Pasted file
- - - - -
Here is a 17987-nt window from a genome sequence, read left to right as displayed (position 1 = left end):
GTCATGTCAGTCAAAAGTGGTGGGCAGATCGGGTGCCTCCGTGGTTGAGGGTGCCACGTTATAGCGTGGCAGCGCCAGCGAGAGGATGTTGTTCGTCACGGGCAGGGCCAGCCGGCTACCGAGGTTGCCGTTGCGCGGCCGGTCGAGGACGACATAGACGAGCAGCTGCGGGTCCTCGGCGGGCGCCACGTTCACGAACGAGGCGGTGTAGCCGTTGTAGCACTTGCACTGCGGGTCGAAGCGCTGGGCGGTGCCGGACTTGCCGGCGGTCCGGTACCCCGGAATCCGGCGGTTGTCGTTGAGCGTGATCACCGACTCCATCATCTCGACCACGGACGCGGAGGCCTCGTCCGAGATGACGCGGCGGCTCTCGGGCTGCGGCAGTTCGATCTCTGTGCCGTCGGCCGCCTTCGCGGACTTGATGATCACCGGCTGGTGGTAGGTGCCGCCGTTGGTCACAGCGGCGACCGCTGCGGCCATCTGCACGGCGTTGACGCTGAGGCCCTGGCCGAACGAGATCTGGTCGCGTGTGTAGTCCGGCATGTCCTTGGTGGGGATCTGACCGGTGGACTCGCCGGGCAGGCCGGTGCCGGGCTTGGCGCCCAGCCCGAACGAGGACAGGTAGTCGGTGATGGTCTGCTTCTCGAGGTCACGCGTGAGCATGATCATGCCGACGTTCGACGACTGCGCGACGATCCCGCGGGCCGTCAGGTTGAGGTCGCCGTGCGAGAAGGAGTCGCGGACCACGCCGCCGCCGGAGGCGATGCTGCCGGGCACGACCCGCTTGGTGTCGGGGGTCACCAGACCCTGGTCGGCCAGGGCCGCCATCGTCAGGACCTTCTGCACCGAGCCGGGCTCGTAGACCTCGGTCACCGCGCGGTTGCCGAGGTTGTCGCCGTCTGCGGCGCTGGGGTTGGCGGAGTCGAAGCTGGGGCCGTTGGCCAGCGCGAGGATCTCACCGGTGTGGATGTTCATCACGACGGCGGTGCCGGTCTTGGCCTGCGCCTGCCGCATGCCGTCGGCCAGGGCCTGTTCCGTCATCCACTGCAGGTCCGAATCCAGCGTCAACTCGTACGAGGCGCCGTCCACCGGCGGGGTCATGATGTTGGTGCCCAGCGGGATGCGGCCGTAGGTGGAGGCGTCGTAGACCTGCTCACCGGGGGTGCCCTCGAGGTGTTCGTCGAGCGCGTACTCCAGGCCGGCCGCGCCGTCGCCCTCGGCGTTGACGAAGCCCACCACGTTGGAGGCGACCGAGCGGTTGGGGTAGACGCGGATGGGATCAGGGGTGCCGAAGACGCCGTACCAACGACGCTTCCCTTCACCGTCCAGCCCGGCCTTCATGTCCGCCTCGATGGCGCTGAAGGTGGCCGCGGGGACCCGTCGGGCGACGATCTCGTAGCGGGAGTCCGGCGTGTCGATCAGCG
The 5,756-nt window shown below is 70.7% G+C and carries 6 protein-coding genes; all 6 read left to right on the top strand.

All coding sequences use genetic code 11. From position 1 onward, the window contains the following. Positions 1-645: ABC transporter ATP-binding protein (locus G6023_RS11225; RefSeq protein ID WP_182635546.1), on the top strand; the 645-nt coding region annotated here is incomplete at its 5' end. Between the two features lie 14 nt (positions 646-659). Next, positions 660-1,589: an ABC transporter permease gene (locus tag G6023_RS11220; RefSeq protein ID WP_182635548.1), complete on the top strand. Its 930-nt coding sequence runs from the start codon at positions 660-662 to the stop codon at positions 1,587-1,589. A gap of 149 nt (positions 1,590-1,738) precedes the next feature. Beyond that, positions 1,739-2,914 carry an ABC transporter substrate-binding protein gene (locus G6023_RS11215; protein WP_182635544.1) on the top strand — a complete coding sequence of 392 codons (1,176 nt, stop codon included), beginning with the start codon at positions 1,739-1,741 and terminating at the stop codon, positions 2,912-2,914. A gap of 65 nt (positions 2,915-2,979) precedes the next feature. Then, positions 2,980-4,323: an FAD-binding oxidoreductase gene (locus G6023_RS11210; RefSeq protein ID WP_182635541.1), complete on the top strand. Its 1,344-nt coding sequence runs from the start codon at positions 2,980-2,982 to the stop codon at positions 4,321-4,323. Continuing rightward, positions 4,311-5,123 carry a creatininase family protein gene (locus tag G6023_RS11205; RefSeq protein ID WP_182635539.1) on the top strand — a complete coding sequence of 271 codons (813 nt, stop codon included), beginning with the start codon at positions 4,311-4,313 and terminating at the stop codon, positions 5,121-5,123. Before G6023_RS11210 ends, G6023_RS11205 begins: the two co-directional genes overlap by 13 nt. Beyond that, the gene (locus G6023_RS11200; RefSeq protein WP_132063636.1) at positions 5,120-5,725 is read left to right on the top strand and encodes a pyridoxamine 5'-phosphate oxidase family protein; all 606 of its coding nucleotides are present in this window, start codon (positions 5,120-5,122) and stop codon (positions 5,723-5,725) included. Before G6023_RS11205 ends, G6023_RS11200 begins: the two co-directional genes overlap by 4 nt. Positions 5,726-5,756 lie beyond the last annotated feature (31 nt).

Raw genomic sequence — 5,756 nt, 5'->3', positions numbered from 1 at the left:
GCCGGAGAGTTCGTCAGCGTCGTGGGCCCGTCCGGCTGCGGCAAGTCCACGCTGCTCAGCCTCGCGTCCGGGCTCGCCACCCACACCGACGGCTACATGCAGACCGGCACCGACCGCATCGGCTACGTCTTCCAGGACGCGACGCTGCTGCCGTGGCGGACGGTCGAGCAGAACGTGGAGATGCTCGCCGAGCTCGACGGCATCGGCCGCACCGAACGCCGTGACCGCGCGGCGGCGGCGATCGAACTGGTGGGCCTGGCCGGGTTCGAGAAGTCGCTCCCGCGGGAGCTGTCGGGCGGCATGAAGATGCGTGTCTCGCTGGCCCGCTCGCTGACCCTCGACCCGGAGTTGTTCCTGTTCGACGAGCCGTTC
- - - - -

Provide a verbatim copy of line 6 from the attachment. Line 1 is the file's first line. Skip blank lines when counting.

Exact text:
GCCGGAGAGTTCGTCAGCGTCGTGGGCCCGTCCGGCTGCGGCAAGTCCACGCTGCTCAGCCTCGCGTCCGGGCTCGCCACCCACACCGACGGCTACATGCAGACCGGCACCGACCGCATCGGCTACGTCTTCCAGGACGCGACGCTGCTGCCGTGGCGGACGGTCGAGCAGAACGTGGAGATGCTCGCCGAGCTCGACGGCATCGGCCGCACCGAACGCCGTGACCGCGCGGCGGCGGCGATCGAACTGGTGGGCCTGGCCGGGTTCGAGAAGTCGCTCCCGCGGGAGCTGTCGGGCGGCATGAAGATGCGTGTCTCGCTGGCCCGCTCGCTGACCCTCGACCCGGAGTTGTTCCTGTTCGACGAGCCGTTC